“Harrumph.” Maggie waved a hand dismissively. “There’s no indication Josh was snatched. The best guess is he got lost playing hide-and-seek. El Dorado is to parks what Disneyland is to carnivals. He could be anywhere. You always imagine the worst where kids are concerned.”

Brinna gritted her teeth. “Because you know as well as I do, if a kid is abducted, the chances are overwhelming that they will be a victim of murder.”

Jaw set, Brinna returned her full attention to the dog. She’d had this conversation before, with Maggie and others, almost every time a child went missing. The guys on her team liked to say that since Brinna didn’t believe there was a God watching out for kids, she’d given herself the job.

“The operative word is if. You’re such a glass-is-half-empty person.” Maggie slapped Brinna’s shoulder with the back of her hand. “What about the ones found alive? Elizabeth Smart, Shawn Hornbeck, Brinna Caruso?”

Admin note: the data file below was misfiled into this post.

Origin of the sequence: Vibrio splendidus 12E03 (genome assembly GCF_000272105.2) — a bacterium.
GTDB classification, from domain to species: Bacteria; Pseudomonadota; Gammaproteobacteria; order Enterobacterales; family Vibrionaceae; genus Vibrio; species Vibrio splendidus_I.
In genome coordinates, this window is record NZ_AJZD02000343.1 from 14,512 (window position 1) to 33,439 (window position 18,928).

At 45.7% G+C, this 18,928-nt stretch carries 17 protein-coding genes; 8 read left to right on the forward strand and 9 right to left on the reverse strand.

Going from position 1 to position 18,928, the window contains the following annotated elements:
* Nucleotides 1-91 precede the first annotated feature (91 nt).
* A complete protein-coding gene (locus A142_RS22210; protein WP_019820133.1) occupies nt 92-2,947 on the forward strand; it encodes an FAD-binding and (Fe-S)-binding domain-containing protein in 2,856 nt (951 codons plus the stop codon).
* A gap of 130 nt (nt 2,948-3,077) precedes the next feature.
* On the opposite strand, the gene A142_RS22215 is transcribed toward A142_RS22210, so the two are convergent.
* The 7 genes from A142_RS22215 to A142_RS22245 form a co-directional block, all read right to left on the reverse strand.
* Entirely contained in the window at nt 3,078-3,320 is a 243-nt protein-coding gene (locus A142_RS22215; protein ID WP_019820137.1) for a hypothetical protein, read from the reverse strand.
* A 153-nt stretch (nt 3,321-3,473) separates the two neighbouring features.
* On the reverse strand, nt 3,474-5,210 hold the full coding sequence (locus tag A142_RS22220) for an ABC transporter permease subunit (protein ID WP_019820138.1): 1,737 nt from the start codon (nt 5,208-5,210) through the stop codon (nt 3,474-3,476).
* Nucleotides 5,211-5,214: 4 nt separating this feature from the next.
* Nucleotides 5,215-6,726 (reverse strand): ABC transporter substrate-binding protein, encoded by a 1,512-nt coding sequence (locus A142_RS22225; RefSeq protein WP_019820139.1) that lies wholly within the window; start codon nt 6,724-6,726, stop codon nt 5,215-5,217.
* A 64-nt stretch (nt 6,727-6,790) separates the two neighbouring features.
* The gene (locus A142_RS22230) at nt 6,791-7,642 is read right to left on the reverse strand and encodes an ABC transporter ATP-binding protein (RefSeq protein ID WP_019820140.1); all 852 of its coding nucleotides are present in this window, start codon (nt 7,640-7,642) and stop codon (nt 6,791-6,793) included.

“For every three of us rescued, there’re nine who die,” Brinna shot back. “You know my goal is 100 percent saved.” Maggie snorted in exasperation. “All the time you spend riding rail on registered sex offenders and monitoring any missing kid case flagged suspicious.” She shook her head and wagged an index finger. “You can’t save them all.” Brinna said nothing, hating that truth. Hero came to a stop, and like dominoes, so did Brinna and then Maggie. “Maybe I can’t save them all,” Brinna conceded to Maggie.

“But it certainly won’t be for a lack of trying.” Maggie followed Brinna’s gaze to Hero, then turned back to her friend and smiled. “You sure earn your nickname, Kid Crusader.” Brinna watched the dog. His nose up, testing the air,